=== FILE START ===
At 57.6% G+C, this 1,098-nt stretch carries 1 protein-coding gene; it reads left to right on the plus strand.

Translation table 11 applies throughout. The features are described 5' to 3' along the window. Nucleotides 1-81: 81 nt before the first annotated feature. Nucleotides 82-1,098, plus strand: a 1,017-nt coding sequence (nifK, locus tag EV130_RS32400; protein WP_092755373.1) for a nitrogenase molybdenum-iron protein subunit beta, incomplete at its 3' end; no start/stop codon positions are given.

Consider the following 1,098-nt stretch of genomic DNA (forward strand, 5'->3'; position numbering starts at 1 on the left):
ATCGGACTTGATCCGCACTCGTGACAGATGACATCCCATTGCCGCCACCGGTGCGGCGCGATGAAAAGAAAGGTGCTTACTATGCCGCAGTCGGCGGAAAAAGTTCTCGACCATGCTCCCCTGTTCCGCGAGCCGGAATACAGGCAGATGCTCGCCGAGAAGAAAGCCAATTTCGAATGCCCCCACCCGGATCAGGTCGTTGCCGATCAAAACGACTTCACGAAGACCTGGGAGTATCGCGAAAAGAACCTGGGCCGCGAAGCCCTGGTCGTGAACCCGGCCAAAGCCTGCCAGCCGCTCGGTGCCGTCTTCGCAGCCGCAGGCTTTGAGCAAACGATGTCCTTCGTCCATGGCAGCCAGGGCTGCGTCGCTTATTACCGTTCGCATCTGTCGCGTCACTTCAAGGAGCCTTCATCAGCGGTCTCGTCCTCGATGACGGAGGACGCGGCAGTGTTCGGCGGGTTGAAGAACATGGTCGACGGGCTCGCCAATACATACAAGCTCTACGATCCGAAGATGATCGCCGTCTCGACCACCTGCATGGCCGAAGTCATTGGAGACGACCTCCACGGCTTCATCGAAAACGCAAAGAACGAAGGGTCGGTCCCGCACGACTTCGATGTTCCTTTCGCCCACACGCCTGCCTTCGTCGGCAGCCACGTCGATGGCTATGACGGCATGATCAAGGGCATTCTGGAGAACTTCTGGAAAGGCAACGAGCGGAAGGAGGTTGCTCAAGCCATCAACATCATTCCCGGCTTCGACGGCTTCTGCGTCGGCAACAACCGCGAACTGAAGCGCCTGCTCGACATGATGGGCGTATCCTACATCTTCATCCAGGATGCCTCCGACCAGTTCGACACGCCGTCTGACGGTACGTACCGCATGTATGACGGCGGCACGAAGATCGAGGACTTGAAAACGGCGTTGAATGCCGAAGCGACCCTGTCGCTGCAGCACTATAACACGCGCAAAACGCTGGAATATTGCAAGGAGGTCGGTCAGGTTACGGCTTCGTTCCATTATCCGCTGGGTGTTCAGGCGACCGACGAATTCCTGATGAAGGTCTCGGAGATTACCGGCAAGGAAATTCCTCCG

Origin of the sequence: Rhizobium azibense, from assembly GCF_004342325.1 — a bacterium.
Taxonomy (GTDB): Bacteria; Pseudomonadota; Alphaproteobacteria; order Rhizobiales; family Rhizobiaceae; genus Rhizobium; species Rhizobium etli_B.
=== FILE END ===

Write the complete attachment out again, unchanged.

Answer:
At 57.6% G+C, this 1,098-nt stretch carries 1 protein-coding gene; it reads left to right on the plus strand.

Translation table 11 applies throughout. The features are described 5' to 3' along the window. Nucleotides 1-81: 81 nt before the first annotated feature. Nucleotides 82-1,098, plus strand: a 1,017-nt coding sequence (nifK, locus tag EV130_RS32400; protein WP_092755373.1) for a nitrogenase molybdenum-iron protein subunit beta, incomplete at its 3' end; no start/stop codon positions are given.

Consider the following 1,098-nt stretch of genomic DNA (forward strand, 5'->3'; position numbering starts at 1 on the left):
ATCGGACTTGATCCGCACTCGTGACAGATGACATCCCATTGCCGCCACCGGTGCGGCGCGATGAAAAGAAAGGTGCTTACTATGCCGCAGTCGGCGGAAAAAGTTCTCGACCATGCTCCCCTGTTCCGCGAGCCGGAATACAGGCAGATGCTCGCCGAGAAGAAAGCCAATTTCGAATGCCCCCACCCGGATCAGGTCGTTGCCGATCAAAACGACTTCACGAAGACCTGGGAGTATCGCGAAAAGAACCTGGGCCGCGAAGCCCTGGTCGTGAACCCGGCCAAAGCCTGCCAGCCGCTCGGTGCCGTCTTCGCAGCCGCAGGCTTTGAGCAAACGATGTCCTTCGTCCATGGCAGCCAGGGCTGCGTCGCTTATTACCGTTCGCATCTGTCGCGTCACTTCAAGGAGCCTTCATCAGCGGTCTCGTCCTCGATGACGGAGGACGCGGCAGTGTTCGGCGGGTTGAAGAACATGGTCGACGGGCTCGCCAATACATACAAGCTCTACGATCCGAAGATGATCGCCGTCTCGACCACCTGCATGGCCGAAGTCATTGGAGACGACCTCCACGGCTTCATCGAAAACGCAAAGAACGAAGGGTCGGTCCCGCACGACTTCGATGTTCCTTTCGCCCACACGCCTGCCTTCGTCGGCAGCCACGTCGATGGCTATGACGGCATGATCAAGGGCATTCTGGAGAACTTCTGGAAAGGCAACGAGCGGAAGGAGGTTGCTCAAGCCATCAACATCATTCCCGGCTTCGACGGCTTCTGCGTCGGCAACAACCGCGAACTGAAGCGCCTGCTCGACATGATGGGCGTATCCTACATCTTCATCCAGGATGCCTCCGACCAGTTCGACACGCCGTCTGACGGTACGTACCGCATGTATGACGGCGGCACGAAGATCGAGGACTTGAAAACGGCGTTGAATGCCGAAGCGACCCTGTCGCTGCAGCACTATAACACGCGCAAAACGCTGGAATATTGCAAGGAGGTCGGTCAGGTTACGGCTTCGTTCCATTATCCGCTGGGTGTTCAGGCGACCGACGAATTCCTGATGAAGGTCTCGGAGATTACCGGCAAGGAAATTCCTCCG

Origin of the sequence: Rhizobium azibense, from assembly GCF_004342325.1 — a bacterium.
Taxonomy (GTDB): Bacteria; Pseudomonadota; Alphaproteobacteria; order Rhizobiales; family Rhizobiaceae; genus Rhizobium; species Rhizobium etli_B.